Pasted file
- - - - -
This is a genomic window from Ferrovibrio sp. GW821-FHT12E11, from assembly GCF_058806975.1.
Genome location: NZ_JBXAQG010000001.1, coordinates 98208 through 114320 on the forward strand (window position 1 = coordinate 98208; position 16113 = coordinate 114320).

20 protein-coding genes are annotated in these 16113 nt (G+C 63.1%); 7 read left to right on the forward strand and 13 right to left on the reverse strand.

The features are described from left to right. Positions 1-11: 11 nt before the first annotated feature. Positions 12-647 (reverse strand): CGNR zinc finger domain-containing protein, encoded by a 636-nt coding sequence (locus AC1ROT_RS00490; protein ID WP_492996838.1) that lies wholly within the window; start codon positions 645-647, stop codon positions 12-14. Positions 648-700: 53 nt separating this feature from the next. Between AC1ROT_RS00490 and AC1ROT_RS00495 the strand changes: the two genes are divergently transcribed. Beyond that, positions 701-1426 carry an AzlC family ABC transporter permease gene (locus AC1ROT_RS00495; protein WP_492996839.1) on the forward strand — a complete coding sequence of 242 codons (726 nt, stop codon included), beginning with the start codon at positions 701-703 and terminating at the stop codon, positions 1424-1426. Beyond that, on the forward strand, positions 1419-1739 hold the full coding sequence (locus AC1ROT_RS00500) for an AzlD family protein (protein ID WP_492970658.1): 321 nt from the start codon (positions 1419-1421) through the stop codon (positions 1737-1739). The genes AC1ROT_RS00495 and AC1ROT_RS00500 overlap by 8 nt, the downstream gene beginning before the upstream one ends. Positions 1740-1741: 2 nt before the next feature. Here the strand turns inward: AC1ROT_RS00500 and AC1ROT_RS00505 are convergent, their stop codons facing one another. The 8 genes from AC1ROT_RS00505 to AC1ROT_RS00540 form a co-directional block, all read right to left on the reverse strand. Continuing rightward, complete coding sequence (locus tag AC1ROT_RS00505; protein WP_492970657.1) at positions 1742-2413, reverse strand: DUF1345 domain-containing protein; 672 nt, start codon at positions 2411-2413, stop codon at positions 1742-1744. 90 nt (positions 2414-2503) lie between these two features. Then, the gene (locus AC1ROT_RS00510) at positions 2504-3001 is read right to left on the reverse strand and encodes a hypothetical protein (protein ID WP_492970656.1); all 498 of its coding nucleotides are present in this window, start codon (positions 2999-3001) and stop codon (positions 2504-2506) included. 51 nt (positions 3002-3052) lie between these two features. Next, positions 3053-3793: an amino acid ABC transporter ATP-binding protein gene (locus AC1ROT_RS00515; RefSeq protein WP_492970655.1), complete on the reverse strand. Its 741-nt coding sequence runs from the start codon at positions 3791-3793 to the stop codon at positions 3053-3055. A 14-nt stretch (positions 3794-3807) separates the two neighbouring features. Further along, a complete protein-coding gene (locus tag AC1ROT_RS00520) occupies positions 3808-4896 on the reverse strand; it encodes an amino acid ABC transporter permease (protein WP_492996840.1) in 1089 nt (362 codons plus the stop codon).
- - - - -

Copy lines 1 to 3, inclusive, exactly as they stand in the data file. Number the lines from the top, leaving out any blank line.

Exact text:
This is a genomic window from Ferrovibrio sp. GW821-FHT12E11, from assembly GCF_058806975.1.
Genome location: NZ_JBXAQG010000001.1, coordinates 98208 through 114320 on the forward strand (window position 1 = coordinate 98208; position 16113 = coordinate 114320).

20 protein-coding genes are annotated in these 16113 nt (G+C 63.1%); 7 read left to right on the forward strand and 13 right to left on the reverse strand.